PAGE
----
California utilities are concerned that a transportation electrification framework proposed by the state’s Public Utilities Commission (CPUC) could actually slow down the state’s progress with putting electric vehicles on the road, according to comments filed with the agency Friday.
The framework, proposed by the CPUC’s energy division last month, would require utilities to file 10-year plans for investing in EV infrastructure. But the proposal’s limitations on investments that can be made before the plans are finalized amount to “an effective five-year freeze,” according to San Diego Gas & Electric (SDG&E).
- Several parties have filed a motion with the commission asking for a stay against the proposed framework and time to pitch alternative frameworks of their own.
California regulators are aiming to put five million zero-emission vehicles on state roads by 2030, as well as 250,000 public charging stations by 2025. The CPUC has approved more than $1 billion of transportation electrification infrastructure since 2016, and another $1 billion worth of applications are currently pending at the agency.
The framework proposed by the CPUC in February would end the current practice of reviewing utility applications on a case-by-case basis and instead create a comprehensive process for infrastructure investments. Under the proposal, utilities would file 10-year plans outlining strategies for investment in charging infrastructure, facilitating competition in the market, and handling the increase in load from additional EVs. The CPUC proposal would require utilities to file these plans in 2021, after which the agency would review them. If the plans are approved, the utilities could then file formal applications for transportation electrification investments in the first quarter of 2023.
But 23 parties, including Southern California Edison (SCE), SDG&E, the Natural Resources Defense Council, Sierra Club and the Environmental Defense Fund (EDF) filed a motion with the CPUC on Friday, asking for a stay on the proposed framework and time to file alternative proposals of their own. The motion also requests that the CPUC hold an all-party meeting to discuss the proposals, and aim to have a decision out by the first quarter of 2021.
The proposed framework as currently structured could jeopardize state EV goals, SCE representatives said in comments, also filed Friday. The state’s current policies would lead to only 3.6 million EVs on the road by 2030 compared to the goal of 5 million, which could also hinder climate goals for 2045, the utility said. Under the proposal, utilities would have to wait around three years to file formal transportation electrification applications and in the meantime, would only be able to implement pilot-sized programs — a process that is “lengthy, redundant, complex, and requires data that is unnecessary and unlikely to be useful,” according to SCE.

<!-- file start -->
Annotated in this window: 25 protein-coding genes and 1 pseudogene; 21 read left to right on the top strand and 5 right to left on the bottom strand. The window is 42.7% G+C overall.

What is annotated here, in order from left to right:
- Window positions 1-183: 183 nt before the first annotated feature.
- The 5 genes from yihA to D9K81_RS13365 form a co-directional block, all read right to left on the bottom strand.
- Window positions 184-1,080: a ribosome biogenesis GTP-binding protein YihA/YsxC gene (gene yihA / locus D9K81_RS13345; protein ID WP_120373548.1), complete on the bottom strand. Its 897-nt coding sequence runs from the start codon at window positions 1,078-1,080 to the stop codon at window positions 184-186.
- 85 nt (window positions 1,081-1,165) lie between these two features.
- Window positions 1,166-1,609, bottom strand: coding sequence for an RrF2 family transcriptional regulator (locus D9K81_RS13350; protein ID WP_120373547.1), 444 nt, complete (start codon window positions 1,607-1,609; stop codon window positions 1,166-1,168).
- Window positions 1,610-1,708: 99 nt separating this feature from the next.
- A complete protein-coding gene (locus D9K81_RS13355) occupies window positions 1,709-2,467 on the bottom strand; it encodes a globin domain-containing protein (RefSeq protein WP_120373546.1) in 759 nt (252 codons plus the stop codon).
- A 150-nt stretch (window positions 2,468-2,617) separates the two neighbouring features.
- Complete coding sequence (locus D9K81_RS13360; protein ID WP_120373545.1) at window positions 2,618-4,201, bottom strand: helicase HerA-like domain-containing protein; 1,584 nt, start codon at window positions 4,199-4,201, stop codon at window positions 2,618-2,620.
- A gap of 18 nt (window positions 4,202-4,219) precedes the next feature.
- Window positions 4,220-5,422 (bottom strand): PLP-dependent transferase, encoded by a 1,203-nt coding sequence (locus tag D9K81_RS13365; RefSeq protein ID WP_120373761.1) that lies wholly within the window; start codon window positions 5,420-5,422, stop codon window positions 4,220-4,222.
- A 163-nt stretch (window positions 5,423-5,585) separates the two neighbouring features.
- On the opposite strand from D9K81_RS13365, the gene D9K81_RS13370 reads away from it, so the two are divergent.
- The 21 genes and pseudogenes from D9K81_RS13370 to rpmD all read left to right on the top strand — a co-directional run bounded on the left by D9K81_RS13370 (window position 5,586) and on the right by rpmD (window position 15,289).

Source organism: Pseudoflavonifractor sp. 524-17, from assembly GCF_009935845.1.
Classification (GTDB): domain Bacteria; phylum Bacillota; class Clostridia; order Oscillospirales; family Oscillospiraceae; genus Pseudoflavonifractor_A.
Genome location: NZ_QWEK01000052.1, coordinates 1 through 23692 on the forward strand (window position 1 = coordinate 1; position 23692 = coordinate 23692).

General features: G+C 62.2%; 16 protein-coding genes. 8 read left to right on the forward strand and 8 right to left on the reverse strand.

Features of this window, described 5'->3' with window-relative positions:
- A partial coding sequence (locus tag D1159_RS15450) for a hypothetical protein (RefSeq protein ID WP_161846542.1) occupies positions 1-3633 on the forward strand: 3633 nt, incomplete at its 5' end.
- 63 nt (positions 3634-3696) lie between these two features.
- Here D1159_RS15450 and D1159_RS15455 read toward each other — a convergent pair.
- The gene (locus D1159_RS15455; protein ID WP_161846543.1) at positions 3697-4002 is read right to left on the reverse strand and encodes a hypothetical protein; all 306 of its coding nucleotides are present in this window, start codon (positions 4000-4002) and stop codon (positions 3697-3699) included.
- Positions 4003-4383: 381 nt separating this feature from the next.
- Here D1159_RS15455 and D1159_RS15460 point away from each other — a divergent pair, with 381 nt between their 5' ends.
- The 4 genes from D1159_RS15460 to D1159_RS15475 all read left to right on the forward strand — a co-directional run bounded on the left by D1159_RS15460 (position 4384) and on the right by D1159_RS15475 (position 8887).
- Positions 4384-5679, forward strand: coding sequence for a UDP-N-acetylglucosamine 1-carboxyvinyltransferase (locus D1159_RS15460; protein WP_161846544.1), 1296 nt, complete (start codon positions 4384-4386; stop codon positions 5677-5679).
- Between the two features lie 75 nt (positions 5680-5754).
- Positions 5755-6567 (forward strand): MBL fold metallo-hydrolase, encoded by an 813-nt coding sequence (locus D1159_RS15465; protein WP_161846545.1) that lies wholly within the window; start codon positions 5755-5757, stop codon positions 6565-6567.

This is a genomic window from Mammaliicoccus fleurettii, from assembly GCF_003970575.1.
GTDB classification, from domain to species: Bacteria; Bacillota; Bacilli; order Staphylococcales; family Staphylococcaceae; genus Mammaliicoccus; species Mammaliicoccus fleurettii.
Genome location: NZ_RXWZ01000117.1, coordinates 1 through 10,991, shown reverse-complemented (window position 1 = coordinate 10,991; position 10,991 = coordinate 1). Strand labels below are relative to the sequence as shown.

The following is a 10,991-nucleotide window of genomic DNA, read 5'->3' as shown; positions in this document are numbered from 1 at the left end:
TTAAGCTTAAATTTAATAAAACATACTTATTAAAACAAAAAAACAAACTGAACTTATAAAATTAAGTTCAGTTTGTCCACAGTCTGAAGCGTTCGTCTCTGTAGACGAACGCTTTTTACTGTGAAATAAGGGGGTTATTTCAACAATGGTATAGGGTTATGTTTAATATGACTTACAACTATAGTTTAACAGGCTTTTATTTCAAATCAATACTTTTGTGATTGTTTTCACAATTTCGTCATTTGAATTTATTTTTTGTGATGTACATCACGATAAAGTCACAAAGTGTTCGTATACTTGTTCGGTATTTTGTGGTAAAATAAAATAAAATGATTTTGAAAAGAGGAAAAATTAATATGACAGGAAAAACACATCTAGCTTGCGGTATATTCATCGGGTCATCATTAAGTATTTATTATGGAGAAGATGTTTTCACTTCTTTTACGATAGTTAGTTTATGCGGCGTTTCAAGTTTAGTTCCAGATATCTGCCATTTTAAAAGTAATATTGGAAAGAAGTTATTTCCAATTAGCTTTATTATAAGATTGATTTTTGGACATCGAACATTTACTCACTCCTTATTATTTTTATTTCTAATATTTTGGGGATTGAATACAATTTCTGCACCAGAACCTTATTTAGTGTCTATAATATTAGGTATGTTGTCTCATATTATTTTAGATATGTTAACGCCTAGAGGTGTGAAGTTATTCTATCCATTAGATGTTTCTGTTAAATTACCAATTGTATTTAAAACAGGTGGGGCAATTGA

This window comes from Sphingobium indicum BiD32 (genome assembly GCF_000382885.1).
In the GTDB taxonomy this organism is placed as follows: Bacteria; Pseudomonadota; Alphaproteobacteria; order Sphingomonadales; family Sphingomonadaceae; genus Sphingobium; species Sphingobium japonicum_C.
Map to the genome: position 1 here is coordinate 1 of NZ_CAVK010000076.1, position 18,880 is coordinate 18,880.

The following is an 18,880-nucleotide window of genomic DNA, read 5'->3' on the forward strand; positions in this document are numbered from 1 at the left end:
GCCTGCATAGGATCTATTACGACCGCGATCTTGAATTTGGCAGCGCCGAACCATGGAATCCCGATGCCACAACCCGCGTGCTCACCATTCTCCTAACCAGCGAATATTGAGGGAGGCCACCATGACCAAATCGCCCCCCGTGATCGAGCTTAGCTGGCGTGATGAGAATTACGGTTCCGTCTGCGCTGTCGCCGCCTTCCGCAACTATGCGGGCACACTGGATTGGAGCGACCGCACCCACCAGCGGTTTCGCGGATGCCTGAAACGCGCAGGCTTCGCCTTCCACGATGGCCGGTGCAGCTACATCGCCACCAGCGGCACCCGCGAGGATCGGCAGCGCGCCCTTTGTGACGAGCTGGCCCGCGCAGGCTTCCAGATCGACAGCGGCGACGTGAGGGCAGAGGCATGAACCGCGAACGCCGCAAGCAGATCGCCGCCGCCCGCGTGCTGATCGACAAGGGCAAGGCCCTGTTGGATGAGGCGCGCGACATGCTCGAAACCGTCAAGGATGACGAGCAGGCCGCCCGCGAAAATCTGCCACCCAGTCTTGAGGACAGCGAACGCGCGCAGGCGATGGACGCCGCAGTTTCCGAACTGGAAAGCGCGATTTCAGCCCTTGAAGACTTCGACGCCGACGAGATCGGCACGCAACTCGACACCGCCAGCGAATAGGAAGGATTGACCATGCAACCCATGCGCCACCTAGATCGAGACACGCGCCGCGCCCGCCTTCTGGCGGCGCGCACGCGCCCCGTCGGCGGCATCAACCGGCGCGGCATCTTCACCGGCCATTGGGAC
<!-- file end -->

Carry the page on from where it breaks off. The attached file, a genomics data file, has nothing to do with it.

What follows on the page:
SCE supports the overarching framework of creating a more efficient process for transportation electrification programs, Mike Backstrom, managing director of energy and environmental policy, told Utility Dive. The CPUC’s proposal creates that framework — but “what raised the concern for us was what happens in the interim. And what we saw under the structure that was created was a pretty strong indication that in the near-term, the kind of proposals that could be brought forward would be limited in time duration, they would be limited in budget amount and limited in scope…” he added.
If the commission approves the parties’ motion, SCE is hoping that a majority of stakeholders can coalesce around a constructive alternative that would give the agency a blueprint to work from, Backstrom said.
The proposal would have parties spending a large portion of this decade planning and waiting for regulatory approval — “despite the urgent need to act now to increase the charging infrastructure that is a prerequisite to the widespread EV adoption that is needed by 2025 and 2030,” SDG&E said in its comments. It noted that the “freeze” on applications would cut into California’s aim to set up 250,000 chargers by 2025, and likely lead to the state missing its 2030 goals as well. The commission should modify the framework to remove limitations on applications utilities can file before the plans are approved, according to SDG&E.
Pacific Gas & Electric (PG&E) agreed in comments that the proposal does not meet the short- and mid-term needs of the transportation electrification market and urged the commission to create a streamlined process for approving investments in the next one to three years.
Concerns about the proposal’s timeline were raised by other parties as well. The proposal presents “an unacceptable delay” that could create market uncertainty and depress sales, EDF said in its filing. The group has multiple concerns about the proposal, including a lack of emphasis on electrifying medium and heavy-duty transportation, Michael Colvin, director of regulatory and legislative affairs at EDF’s California energy program, told Utility Dive.
“There’s huge bang for the buck to be made by electrifying heavy-duty trucks and buses, but that requires different types of infrastructure investments and different types of frameworks than what the staff proposal has put out there,” he continued.
EDF is also concerned that the proposal would create “more process and less steel in the ground” and lacked a specific focus on the barriers to transportation electrification, he said.